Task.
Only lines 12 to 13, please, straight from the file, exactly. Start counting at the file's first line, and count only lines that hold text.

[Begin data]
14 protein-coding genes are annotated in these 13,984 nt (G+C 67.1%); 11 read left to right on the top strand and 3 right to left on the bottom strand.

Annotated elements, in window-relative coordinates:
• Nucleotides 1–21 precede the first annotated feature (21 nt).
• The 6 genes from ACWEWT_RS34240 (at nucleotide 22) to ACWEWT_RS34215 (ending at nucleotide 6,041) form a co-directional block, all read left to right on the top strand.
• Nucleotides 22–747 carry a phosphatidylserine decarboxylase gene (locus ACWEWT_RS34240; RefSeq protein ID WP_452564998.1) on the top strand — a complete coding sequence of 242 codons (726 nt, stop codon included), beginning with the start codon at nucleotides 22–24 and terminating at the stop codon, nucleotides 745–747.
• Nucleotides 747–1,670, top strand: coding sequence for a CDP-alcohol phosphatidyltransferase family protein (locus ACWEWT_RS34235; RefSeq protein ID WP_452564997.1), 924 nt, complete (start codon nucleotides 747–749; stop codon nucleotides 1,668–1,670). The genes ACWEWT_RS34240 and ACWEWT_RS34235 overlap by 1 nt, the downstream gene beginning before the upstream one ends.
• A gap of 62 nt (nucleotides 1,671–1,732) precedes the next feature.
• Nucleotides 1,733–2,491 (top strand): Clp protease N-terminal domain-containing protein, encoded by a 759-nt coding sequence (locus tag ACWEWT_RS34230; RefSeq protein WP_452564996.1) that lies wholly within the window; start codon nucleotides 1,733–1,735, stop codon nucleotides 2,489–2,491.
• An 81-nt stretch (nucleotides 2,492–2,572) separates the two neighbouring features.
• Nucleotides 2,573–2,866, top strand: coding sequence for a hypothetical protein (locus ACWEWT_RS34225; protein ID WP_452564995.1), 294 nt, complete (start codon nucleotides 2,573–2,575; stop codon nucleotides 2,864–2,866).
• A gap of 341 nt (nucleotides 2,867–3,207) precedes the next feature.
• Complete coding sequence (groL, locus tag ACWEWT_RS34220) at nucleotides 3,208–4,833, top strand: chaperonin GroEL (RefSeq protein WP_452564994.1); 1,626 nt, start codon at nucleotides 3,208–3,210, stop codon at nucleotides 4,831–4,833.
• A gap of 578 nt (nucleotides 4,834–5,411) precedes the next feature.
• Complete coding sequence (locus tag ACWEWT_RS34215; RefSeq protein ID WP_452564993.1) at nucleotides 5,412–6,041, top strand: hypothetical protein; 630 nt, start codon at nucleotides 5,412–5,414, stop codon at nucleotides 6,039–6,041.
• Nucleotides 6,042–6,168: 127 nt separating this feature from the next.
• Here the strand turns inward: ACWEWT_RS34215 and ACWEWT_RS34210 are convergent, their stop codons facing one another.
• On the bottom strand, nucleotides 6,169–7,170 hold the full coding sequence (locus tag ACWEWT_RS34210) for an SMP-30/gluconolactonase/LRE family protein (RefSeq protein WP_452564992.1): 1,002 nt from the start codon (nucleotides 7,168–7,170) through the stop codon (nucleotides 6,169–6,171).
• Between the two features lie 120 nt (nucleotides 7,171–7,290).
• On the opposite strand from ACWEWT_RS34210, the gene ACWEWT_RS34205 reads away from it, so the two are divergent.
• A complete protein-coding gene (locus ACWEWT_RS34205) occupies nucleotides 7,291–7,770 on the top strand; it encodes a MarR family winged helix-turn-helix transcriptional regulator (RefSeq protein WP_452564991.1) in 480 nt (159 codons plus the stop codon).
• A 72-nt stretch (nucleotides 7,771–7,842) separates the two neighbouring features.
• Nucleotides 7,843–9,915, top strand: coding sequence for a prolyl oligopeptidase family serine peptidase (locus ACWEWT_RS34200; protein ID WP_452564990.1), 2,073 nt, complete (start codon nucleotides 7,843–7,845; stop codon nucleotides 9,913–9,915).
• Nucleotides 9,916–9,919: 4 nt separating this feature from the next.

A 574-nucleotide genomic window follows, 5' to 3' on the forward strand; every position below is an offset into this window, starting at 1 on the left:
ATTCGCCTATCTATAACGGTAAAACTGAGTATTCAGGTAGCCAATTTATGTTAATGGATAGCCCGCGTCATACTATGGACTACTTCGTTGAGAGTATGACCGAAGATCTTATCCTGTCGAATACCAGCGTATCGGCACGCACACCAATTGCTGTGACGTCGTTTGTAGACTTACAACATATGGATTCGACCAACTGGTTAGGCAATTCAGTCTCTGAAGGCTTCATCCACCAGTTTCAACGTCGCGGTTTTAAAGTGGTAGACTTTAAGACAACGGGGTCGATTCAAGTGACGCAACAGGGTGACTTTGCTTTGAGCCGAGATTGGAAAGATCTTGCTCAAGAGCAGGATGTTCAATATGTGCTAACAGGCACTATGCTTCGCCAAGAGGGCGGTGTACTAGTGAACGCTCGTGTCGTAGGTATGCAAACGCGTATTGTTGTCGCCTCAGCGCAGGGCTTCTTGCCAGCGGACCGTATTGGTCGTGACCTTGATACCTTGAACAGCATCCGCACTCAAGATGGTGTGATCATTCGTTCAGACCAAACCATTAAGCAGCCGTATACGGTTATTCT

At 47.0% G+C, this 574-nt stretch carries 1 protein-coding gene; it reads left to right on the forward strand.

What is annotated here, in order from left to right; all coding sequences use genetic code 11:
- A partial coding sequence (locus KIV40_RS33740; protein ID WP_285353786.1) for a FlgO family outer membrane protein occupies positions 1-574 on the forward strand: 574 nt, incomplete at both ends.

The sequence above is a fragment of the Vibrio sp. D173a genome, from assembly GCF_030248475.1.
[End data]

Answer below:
• Complete coding sequence (groL, locus tag ACWEWT_RS34220) at nucleotides 3,208–4,833, top strand: chaperonin GroEL (RefSeq protein WP_452564994.1); 1,626 nt, start codon at nucleotides 3,208–3,210, stop codon at nucleotides 4,831–4,833.
• A gap of 578 nt (nucleotides 4,834–5,411) precedes the next feature.